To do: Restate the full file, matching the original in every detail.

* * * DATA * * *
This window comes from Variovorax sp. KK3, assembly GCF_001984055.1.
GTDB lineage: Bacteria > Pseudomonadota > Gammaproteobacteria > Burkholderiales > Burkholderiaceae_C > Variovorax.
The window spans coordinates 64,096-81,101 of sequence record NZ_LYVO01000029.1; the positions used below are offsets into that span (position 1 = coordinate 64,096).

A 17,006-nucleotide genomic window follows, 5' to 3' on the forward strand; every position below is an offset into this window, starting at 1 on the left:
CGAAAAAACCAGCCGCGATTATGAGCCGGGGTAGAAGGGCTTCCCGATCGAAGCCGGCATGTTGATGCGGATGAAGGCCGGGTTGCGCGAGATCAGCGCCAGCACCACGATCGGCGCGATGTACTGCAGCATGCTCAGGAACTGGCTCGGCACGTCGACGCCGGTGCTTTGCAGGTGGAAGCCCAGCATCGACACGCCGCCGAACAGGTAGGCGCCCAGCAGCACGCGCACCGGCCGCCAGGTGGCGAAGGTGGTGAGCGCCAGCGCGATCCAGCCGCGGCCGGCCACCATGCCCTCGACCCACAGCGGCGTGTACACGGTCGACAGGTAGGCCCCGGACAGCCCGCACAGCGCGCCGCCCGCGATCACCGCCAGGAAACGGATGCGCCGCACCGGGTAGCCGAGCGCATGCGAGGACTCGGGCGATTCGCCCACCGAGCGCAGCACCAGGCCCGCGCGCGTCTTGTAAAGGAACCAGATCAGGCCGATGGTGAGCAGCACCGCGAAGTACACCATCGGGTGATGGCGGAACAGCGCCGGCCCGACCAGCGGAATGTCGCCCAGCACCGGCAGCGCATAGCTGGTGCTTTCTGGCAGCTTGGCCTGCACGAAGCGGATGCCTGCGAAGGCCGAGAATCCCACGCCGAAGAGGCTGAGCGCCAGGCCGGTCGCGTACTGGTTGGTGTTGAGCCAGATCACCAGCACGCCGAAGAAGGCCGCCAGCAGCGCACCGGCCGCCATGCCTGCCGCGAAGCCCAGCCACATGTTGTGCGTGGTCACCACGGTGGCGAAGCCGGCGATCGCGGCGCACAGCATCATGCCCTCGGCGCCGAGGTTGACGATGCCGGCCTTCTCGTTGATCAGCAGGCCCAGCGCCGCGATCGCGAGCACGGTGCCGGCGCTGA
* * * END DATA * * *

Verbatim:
This window comes from Variovorax sp. KK3, assembly GCF_001984055.1.
GTDB lineage: Bacteria > Pseudomonadota > Gammaproteobacteria > Burkholderiales > Burkholderiaceae_C > Variovorax.
The window spans coordinates 64,096-81,101 of sequence record NZ_LYVO01000029.1; the positions used below are offsets into that span (position 1 = coordinate 64,096).

A 17,006-nucleotide genomic window follows, 5' to 3' on the forward strand; every position below is an offset into this window, starting at 1 on the left:
CGAAAAAACCAGCCGCGATTATGAGCCGGGGTAGAAGGGCTTCCCGATCGAAGCCGGCATGTTGATGCGGATGAAGGCCGGGTTGCGCGAGATCAGCGCCAGCACCACGATCGGCGCGATGTACTGCAGCATGCTCAGGAACTGGCTCGGCACGTCGACGCCGGTGCTTTGCAGGTGGAAGCCCAGCATCGACACGCCGCCGAACAGGTAGGCGCCCAGCAGCACGCGCACCGGCCGCCAGGTGGCGAAGGTGGTGAGCGCCAGCGCGATCCAGCCGCGGCCGGCCACCATGCCCTCGACCCACAGCGGCGTGTACACGGTCGACAGGTAGGCCCCGGACAGCCCGCACAGCGCGCCGCCCGCGATCACCGCCAGGAAACGGATGCGCCGCACCGGGTAGCCGAGCGCATGCGAGGACTCGGGCGATTCGCCCACCGAGCGCAGCACCAGGCCCGCGCGCGTCTTGTAAAGGAACCAGATCAGGCCGATGGTGAGCAGCACCGCGAAGTACACCATCGGGTGATGGCGGAACAGCGCCGGCCCGACCAGCGGAATGTCGCCCAGCACCGGCAGCGCATAGCTGGTGCTTTCTGGCAGCTTGGCCTGCACGAAGCGGATGCCTGCGAAGGCCGAGAATCCCACGCCGAAGAGGCTGAGCGCCAGGCCGGTCGCGTACTGGTTGGTGTTGAGCCAGATCACCAGCACGCCGAAGAAGGCCGCCAGCAGCGCACCGGCCGCCATGCCTGCCGCGAAGCCCAGCCACATGTTGTGCGTGGTCACCACGGTGGCGAAGCCGGCGATCGCGGCGCACAGCATCATGCCCTCGGCGCCGAGGTTGACGATGCCGGCCTTCTCGTTGATCAGCAGGCCCAGCGCCGCGATCGCGAGCACGGTGCCGGCGCTGA